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taken with the hand. The root, he says, is used as a substitute for soap in washing woollen clothes.

It has been recommended to engraft this species into the points of the shoots of the common horse-chesnut, of twenty or thirty years' growth, care being taken afterwards, once or twice every year, to rub off all the buds from the stock as soon as they appear, so that the entire force of the plant may be directed to the nourishment of the scions.

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Engravings. Michaux, North American Sylva, pl. 91 ; Loudon, Arboretum Britannicum, v., pl. 55; and the figures below. Specific Characters. Petioles pubescent, flattish towards the tip. Leaflets 5—7, pubescent beneath, and above upon the nerves.-De Candolle, Prodromus.



HE Large Buckeye, in fa-
vourable situations, some-
times attains an elevation

of seventy or eighty feet, with a trunk three or four feet in diameter; but in the southern states it often dwindles down to a small shrub, not more than four or five feet in height. The leaves are much paler than those of the Æsculus pavia, are lanceolate, pointed at the summit, serrate, slightly furrowed, and pubescent. The flowers, which appear in April and May, are of a light, agreeable yellow, and are disposed in upright bunches at the ends of the shoots of the same season. The fruit is contained in a fleshy, oval capsule, about two inches in diameter, which is often gibbous, and the surface of which, unlike that of the common horse-chesnut, is smooth.

Each capsule contains two seeds or nuts, of an equal size, flat upon one side and convex on the other.

They are larger, and lighter coloured than those of the common horse-chesnut, and, like them, unfit to eat.

Variety. Æ. F. AURANTIA. Orange-coloured-flowered Large Buckeye. This variety differs from the species in the deep-orange and yellow hue of its flowers, in its smooth, irregularly-toothed leaves, and more acute divisions of the calyx. It grows in the vicinity of Cincinnati, Ohio.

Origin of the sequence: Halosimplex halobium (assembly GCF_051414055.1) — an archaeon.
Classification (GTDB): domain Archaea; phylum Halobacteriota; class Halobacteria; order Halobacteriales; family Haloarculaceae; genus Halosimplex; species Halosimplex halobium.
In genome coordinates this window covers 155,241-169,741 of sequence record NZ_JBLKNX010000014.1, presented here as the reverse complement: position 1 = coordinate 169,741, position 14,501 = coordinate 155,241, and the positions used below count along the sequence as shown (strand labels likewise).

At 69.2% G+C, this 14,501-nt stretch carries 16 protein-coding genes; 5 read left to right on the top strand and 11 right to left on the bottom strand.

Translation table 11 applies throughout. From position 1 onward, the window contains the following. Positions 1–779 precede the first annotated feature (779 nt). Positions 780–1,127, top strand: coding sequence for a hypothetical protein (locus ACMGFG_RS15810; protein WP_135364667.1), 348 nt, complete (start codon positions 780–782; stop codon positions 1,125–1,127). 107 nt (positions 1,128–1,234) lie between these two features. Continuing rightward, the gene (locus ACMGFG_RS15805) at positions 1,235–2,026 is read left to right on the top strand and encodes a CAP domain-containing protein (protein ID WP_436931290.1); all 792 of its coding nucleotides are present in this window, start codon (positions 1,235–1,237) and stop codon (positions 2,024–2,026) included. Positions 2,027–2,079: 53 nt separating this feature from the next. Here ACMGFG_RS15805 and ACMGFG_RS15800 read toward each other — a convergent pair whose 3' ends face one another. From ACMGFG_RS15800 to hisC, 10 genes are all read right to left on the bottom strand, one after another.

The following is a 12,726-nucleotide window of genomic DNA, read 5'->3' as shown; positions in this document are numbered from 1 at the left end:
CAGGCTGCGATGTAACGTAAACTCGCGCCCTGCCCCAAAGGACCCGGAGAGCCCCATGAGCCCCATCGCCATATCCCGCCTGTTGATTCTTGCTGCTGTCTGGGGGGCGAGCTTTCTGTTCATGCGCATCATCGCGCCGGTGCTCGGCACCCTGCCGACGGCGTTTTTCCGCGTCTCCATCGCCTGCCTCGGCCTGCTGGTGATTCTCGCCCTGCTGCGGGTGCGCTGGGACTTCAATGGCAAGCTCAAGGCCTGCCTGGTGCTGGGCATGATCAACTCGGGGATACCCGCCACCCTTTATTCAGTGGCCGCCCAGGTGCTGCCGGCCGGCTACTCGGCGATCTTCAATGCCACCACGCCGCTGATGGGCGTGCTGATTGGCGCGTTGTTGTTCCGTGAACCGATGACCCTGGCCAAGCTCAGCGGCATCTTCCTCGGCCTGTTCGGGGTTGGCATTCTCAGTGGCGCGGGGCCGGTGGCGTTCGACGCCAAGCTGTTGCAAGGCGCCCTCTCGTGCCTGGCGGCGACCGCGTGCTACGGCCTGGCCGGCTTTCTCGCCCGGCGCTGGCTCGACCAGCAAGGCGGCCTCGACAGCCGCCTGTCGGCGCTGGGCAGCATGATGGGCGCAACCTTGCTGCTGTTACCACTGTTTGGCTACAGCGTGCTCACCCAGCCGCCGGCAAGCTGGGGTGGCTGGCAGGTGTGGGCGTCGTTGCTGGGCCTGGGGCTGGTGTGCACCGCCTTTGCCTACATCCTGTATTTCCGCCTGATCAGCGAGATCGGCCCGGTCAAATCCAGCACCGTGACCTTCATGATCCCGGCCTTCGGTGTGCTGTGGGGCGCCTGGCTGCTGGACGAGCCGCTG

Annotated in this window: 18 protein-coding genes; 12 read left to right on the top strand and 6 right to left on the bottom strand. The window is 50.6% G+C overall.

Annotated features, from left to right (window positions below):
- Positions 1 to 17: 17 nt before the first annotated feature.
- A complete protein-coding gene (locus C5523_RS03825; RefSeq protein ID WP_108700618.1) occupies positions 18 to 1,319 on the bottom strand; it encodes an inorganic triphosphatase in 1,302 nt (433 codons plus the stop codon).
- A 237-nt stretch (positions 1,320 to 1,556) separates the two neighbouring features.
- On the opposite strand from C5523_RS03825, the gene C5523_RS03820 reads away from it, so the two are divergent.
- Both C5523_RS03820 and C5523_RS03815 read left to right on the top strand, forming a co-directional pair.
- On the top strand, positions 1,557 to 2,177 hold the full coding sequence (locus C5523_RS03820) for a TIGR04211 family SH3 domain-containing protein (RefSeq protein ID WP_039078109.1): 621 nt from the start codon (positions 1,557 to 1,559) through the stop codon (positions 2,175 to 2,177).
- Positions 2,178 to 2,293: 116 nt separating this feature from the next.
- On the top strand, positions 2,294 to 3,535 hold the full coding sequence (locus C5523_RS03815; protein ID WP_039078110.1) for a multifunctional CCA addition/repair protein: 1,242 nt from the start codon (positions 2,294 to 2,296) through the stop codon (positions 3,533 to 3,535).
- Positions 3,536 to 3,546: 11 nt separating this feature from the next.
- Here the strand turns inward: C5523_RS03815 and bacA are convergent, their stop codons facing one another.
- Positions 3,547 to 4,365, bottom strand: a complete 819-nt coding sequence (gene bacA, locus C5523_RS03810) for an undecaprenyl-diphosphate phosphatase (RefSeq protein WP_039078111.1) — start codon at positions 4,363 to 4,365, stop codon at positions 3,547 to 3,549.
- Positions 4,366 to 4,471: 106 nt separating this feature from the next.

Geography and History. The natural habitat of the Æsculus flava is near the large rivers in the western states, and along the Alleghanies, from the thirtyninth degree of latitude, in Virginia, to their termination in Georgia. It may be considered as a stranger, east of these mountains, with the exception of a tract thirty or forty miles wide, situated, as it were, beneath their shadow.

This species was introduced into Britain in 1764, and has since been cultivated in many gardens on the continent. The largest tree in England is at Syon, which, in 1835, was forty feet in height.

At Paris, in the Jardin des Plantes, there is a tree, which attained the height of forty-four feet in fifty-five years after planting.

In Hanover, at Schwöbber, there is also a tree forty feet in height.

In the Bartram botanic garden, at Kingsessing, near Philadelphia, there is a large buckeye, ninety feet in height, with a trunk six feet and a half in circumference.

Soil, Situation, soc. In its native country, the Æsculus flava prefers the declivities of mountains, where the soil is loose, deep, and fertile." It is commonly propagated by budding, because the colour of the flowers is found to vary much in plants raised from seeds. It may also be grafted, like the Æsculus pavia, on the common horse-chesnut. This species is not quite so free a flowerer as the last-named species, and it is one of the first trees of the genus to drop its leaves.

The wood of this tree, from its softness, and want of strength and durability, can subserve to but few useful purposes.